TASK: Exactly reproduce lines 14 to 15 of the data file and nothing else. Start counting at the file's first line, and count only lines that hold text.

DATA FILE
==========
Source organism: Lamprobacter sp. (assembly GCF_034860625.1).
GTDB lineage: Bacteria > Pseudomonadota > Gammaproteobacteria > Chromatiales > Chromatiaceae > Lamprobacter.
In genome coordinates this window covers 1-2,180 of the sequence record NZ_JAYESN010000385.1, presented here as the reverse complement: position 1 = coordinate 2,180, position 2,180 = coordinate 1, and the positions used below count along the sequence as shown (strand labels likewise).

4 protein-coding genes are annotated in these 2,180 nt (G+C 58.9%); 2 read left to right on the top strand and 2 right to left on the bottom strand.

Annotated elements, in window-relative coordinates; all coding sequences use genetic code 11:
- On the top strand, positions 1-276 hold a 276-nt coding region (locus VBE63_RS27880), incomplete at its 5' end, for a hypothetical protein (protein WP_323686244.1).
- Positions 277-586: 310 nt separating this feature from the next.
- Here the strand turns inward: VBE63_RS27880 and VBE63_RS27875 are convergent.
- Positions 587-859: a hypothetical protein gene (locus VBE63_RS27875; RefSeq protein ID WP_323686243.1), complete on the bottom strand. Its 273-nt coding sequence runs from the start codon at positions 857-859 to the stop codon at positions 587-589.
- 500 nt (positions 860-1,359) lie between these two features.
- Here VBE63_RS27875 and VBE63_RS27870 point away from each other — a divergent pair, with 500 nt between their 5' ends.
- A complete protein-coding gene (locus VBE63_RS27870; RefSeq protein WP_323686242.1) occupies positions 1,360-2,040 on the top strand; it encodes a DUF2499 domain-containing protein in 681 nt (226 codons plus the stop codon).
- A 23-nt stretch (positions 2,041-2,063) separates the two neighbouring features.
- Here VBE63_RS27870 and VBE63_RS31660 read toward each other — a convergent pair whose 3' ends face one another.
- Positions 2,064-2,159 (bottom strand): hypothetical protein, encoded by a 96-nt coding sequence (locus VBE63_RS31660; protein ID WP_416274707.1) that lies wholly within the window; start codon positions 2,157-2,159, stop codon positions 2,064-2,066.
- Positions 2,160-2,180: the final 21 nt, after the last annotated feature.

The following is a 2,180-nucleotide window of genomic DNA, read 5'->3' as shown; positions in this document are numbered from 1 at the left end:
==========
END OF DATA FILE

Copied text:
- Here VBE63_RS27870 and VBE63_RS31660 read toward each other — a convergent pair whose 3' ends face one another.
- Positions 2,064-2,159 (bottom strand): hypothetical protein, encoded by a 96-nt coding sequence (locus VBE63_RS31660; protein ID WP_416274707.1) that lies wholly within the window; start codon positions 2,157-2,159, stop codon positions 2,064-2,066.